Nick Gower, Mentally Friendly
Measuring a Brand’s True Value
"Companies must take a broader bird's eye view to truly calculate brand value".
Social Mention, Hootsuite, Trackur, Brand Watch, Icerocket, Topsy… the list is seemingly endless. The consistent introduction of social tracking tools means there is no shortage of ways to measure the social performance and value of a brand. The question is, do these new tools really make our lives easier or do they just create more confusion?</p>
According to a recent IBM study “marketing specialists recognize that the world in which they now operate is much more volatile, uncertain and complex. 79% of marketing professionals believe that the level of complexity will be high or very high over the next five years. Only 48% feel prepared to cope with it.” That’s a staggering insight. There are more solutions for measuring the performance of a brand than ever before, yet less than half of us feel we can deal with the complexity.
This may be because most digital marketers spend their time analyzing performance at a micro, channel level. While there is a place for this level of analysis, brands must take a broader bird’s eye view to truly calculate a brand’s value.
What does ‘true value’ of a brand actually mean?
Put simply, it is a multi-channel view of a brand’s engagement performance online. It’s important to note here that acquisition alone does not give us an accurate or valuable measure of a brand’s true value. What is the point of 500,000 followers if none of them are engaged? If you have no influence over them? If you can’t convert those ‘fans’ to an action or goal conversion on your website?
Calculating the true value of a brand means looking beyond social media engagement metrics to include website performance. Your website, whether transactional or not, is where your potential customer will achieve the most in-depth brand experience. Social Media delivers your audience a ‘taste’ of your brand, but the ultimate rationale for social channels must be to drive the consumer into a purchase funnel. To eliminate the rank and performance of your website when calculating value is to eliminate the single most important engagement objective that you have online.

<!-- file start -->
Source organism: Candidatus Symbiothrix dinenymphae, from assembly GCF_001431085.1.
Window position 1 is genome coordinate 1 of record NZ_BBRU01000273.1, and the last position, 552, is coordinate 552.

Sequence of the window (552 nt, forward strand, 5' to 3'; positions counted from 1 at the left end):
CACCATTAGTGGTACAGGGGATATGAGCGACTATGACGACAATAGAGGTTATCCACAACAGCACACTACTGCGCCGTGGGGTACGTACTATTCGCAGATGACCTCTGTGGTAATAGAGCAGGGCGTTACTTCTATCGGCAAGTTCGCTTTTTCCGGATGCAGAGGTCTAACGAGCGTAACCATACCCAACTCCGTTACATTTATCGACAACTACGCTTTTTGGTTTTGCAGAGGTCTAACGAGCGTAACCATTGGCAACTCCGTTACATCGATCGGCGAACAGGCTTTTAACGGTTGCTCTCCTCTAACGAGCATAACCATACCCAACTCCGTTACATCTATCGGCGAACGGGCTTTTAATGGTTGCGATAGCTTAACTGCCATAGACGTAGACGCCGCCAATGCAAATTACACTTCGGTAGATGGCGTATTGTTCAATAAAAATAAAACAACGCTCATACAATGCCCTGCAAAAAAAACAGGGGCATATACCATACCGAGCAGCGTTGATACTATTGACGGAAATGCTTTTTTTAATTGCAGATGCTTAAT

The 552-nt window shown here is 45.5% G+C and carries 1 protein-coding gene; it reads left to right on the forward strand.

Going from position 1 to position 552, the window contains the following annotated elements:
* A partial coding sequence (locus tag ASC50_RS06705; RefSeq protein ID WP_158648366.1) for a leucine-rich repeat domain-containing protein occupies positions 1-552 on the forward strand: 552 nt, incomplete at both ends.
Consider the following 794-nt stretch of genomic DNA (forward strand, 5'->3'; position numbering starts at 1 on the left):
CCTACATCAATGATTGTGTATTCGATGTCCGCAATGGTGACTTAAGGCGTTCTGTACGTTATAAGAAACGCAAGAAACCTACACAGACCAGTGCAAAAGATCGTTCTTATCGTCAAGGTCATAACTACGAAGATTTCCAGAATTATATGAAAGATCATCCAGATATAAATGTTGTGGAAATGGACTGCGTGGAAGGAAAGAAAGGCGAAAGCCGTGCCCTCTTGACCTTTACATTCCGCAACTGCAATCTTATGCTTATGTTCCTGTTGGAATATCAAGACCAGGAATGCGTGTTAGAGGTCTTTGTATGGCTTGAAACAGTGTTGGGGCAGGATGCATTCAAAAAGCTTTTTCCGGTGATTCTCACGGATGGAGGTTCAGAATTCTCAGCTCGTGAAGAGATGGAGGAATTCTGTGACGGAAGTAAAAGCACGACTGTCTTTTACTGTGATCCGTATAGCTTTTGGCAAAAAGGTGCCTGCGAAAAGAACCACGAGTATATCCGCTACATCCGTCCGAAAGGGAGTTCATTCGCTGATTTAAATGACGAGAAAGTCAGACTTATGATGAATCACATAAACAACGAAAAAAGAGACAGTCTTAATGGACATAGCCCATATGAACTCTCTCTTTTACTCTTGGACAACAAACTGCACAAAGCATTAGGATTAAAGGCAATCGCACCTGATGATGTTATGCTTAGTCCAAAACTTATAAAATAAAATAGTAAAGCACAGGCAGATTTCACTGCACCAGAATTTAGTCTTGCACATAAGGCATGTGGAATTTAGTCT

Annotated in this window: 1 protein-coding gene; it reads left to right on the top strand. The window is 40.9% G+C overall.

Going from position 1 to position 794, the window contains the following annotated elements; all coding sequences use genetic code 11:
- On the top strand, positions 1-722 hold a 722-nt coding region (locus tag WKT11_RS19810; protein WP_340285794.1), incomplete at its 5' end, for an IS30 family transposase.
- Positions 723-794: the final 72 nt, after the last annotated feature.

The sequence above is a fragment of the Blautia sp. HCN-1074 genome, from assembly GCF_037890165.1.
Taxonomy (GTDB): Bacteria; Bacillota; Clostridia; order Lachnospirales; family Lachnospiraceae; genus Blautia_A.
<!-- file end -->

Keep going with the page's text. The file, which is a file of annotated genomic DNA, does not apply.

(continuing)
Finally, data needs context. Otherwise, it’s completely arbitrary. So calculating true value means appraising it within the context of other category players.
So, how can a brand’s true value be used?
Understanding the significance of your brand allows more accurate benchmarking against your competitors. You are no longer comparing on a channel level, but comparing based on the overall performance of your brand online. It is also a terrific opportunity to identify best practices within a category.
But also consider this – staying within your category is limiting. When you understand the true value of your brand, you must also consider the performance of brands outside your category that are appealing to your customer. Nike doesn’t just look at what Adidas does. They’re paying very close attention to what Red Bull does given the energy drink’s high brand value score and direct appeal to the Nike audience.
The most strategic way to source and approach brand partnerships is to understand your brand’s influence. Having a true value score for your brand makes it clear where the greatest incremental gains can be made from an engagement perspective. You essentially end up with a brief or roadmap to vet potential partners.
The same can be said for sourcing individual influencers to partner with on content marketing opportunities. When searching for those influencers, measuring their true value means considering more than just the size of their audience. It means measuring the engagement of that audience to ensure that you are partnering with someone who actually has influence.
Nick Gower serves as co-founder of Mentally Friendly. His team has engineered an online tool called ‘BrandData’ that measures the performance of categories – and brands within those categories – across all channels.
Illustration provided by US-based designer, Tres Swygert.